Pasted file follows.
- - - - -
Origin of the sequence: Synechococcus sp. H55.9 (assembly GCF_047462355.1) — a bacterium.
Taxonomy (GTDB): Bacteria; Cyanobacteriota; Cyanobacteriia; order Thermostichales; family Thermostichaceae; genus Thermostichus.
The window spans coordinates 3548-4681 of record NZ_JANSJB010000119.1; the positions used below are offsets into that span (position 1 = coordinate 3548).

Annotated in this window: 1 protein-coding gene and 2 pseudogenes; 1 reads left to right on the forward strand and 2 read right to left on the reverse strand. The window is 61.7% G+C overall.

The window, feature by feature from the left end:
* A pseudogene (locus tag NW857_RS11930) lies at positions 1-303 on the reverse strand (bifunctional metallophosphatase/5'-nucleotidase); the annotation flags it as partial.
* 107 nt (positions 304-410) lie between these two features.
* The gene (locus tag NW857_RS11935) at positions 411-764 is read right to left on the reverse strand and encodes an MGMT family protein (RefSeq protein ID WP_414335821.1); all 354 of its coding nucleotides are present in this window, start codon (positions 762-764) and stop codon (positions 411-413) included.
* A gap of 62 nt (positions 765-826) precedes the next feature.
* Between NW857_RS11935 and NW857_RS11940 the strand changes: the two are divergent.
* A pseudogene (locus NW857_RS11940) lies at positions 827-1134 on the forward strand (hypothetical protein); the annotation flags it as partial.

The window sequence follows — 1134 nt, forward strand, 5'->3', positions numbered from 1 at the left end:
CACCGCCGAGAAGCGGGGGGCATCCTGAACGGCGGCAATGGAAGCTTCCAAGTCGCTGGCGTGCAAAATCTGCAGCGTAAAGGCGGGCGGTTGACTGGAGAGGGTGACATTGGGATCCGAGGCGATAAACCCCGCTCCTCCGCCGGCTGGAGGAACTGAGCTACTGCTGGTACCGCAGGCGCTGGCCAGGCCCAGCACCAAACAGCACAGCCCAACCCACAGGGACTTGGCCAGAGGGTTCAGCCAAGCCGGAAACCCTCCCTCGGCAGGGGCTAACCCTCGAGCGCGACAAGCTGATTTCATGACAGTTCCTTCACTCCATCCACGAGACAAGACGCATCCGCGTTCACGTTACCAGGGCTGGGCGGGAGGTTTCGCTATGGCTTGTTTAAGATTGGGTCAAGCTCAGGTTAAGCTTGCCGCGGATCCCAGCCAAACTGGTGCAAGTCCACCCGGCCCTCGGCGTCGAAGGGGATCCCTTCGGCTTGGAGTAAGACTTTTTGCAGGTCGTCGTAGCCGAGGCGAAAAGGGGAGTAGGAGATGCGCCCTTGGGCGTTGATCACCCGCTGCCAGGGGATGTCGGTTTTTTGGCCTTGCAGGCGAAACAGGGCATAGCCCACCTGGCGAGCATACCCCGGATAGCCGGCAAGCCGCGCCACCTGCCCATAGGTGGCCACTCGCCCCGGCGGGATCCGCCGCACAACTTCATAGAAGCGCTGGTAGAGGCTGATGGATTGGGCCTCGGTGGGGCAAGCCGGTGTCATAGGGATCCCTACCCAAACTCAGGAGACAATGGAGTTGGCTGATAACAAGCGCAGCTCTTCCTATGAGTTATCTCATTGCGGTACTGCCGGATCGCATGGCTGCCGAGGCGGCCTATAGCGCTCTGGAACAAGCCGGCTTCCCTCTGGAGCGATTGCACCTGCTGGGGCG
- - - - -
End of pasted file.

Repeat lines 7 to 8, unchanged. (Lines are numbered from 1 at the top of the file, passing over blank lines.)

* 107 nt (positions 304-410) lie between these two features.
* The gene (locus tag NW857_RS11935) at positions 411-764 is read right to left on the reverse strand and encodes an MGMT family protein (RefSeq protein ID WP_414335821.1); all 354 of its coding nucleotides are present in this window, start codon (positions 762-764) and stop codon (positions 411-413) included.